By Chris Goff

A different type of weekend warriors continue to hit the road after 20 years, thousands of miles and hundreds of concerts.

With guitar and bass and the spirit of God in their hearts, brothers Dennis and Marvin Horine offer a unique style of music that both entertains and inspires. They are members of Woodlawn UMC in Somerset, Ind.

As their passion and crisp, relaxing acoustic sound produced a ministry all its own, many admirers prodded the Horines to make Christian music their full-time devotion. The brothers heeded the advice.

Ten years after producing their first CD "Journey Home," Brother 2 Brother are making the leap and expanding their outreach.

"We truly look upon this venture as a ministry of Jesus Christ," Marvin said, "and (believe) we are being led by the Father for that purpose. Our Lord has placed us both in circumstances in which going full-time is the obvious choice."

Dennis adds, "Since we started Brother 2 Brother in the 1990s, a lot of doors have opened for us. We just want to pray that this is God's will for us. You can work and work, but if it's not God's will, it's not going to happen."

The brothers are happy to be backed with Eddie Crook Productions. The Nashville, Tenn.-based recording company is a prominent name in gospel music.

Good start

The brothers are off to a good start. With two live-program recordings recently released under the Morning Star label. They're making noise in more ways than one. Thanks to Eddie Crook Productions, singles from their CDs are now hitting the airwaves on more than 400 Christian radio stations.

For the Horines, the journey into professional music began in their teens, when their father, the late Rev. Paul Horine, a United Methodist pastor in the North Indiana Conference, asked them to play on Sundays at church. Faith and music became enjoined then and remain so today.

"We've experienced on several occasions music bringing people to the Lord," Marvin said. "A lot of people, even if they get nothing out of the service, will get the music."

"Beautiful music just touches your heart," Dennis said. "Spiritual music is found all throughout history. The Bible talks about music, stringed instruments and so forth. People just love to hear music."

More than 5,000 people loved "Journey Home," Brother 2 Brother's first small-time release of which Eddie Crook will soon be reproducing.

"People tell us they've played that CD over and over," Marvin said. "It's probably my favorite of all we've done. Nationally, that CD could do a lot of people a lot of good."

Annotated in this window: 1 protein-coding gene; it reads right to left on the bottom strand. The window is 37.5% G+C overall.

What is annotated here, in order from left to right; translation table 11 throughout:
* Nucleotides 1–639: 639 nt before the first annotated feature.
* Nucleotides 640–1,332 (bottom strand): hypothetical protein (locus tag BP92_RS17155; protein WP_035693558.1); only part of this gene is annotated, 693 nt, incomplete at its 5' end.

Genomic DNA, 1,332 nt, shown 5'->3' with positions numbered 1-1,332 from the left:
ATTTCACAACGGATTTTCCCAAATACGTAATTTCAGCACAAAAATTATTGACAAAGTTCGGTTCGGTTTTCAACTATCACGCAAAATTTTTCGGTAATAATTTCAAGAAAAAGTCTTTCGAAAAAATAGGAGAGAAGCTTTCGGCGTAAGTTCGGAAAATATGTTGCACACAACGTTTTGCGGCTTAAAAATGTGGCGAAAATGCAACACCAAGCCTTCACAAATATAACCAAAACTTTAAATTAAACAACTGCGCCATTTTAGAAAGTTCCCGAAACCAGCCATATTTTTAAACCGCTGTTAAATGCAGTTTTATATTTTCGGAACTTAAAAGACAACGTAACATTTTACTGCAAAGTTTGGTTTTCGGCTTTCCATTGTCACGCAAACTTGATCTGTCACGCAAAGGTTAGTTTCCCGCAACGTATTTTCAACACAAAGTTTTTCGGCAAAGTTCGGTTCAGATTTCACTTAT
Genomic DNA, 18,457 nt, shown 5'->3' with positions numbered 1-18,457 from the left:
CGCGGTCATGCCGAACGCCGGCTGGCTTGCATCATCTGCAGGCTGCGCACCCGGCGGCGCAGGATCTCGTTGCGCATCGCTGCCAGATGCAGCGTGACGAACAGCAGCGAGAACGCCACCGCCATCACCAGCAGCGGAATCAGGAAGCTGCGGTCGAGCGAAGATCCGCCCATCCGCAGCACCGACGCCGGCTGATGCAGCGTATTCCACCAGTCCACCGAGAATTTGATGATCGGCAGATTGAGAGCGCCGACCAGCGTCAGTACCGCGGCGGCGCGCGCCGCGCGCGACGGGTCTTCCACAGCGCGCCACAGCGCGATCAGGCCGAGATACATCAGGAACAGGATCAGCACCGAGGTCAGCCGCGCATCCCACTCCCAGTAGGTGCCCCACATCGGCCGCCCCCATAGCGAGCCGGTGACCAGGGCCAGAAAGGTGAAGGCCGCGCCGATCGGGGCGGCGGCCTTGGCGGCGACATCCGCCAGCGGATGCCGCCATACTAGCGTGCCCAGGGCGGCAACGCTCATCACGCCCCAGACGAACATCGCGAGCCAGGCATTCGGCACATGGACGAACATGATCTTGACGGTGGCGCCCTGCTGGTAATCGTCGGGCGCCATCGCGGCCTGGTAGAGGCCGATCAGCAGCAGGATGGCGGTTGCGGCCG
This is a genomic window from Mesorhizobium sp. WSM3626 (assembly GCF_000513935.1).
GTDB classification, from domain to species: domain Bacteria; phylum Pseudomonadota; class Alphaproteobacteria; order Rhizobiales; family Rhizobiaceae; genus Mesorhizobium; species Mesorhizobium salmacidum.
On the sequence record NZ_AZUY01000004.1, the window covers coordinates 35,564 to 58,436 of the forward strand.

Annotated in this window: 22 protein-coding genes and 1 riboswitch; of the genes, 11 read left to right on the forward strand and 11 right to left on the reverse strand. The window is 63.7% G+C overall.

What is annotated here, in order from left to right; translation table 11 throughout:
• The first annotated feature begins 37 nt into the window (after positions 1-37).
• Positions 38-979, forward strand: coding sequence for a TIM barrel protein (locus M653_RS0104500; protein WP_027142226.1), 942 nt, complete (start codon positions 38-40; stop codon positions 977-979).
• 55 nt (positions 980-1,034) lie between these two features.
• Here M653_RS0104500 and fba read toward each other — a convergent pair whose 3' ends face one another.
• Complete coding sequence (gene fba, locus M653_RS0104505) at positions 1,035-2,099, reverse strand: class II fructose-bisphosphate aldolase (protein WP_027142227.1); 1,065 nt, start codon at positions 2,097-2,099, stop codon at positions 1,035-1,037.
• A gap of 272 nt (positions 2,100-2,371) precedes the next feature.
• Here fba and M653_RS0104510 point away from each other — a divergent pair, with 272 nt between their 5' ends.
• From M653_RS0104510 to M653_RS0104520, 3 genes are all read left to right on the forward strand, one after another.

Dennis said, "We feel that CD is what Brother 2 Brother is all about. Our songs are just all about life on earth and helping people come to Christ and avoid life's traps."

The Horines do not take their art lightly.

"I used to play in a few rock and roll bands," Dennis said, "but they never meant anything to me. I always felt empty. Now music is more than just music. There's a message behind it. We have a responsibility in our performance to get up before people.

"It just so powerful to do songs for Christ. There's a very real purpose. This is Christ's work."

Brother 2 Brother's style encompasses the best of many musical genres, including contemporary Christian hits, country and old-time gospel.

Collaborative effort

The final product is a collaborative effort. At times not even needing notes to finish a song, the process typically unfolds with Dennis supplying the clay, and Marvin making the mold.

"Dennis usually comes up with the music," Marvin said, "and I work on the mechanics."

And only God knows when Dennis will come up with the music. "The song 'Journey Home' just popped into his head at Lowe's one day," Marvin said.

Dennis responded, "All I do is wait for God's touch to help me. Sometimes I'll wake up in the middle of the night and write a verse. It can hit me at any time."

The Horines offer a complement to one another and enjoy a great working relationship.

"We mesh very well together," Dennis said. "My brother is a very smart person. He's such a powerful speaker when he talks about Christianity, as we do at so many of our live events."

For now, the brothers are doing things together, taking their life under a label one concert at a time. They are moving forward, spreading the word of God, brother to brother.

"We've always wanted to do music full-time," Marvin said. "We'd like to wind up with a full-time band, and we are in position to travel the whole country if God wants us to do so."

Brother 2 Brother CDs and DVDs are available for purchase by calling 765-669-1556 or by e-mail at

Chris Goff serves as a Butler University intern to Indiana Conference Communication this semester.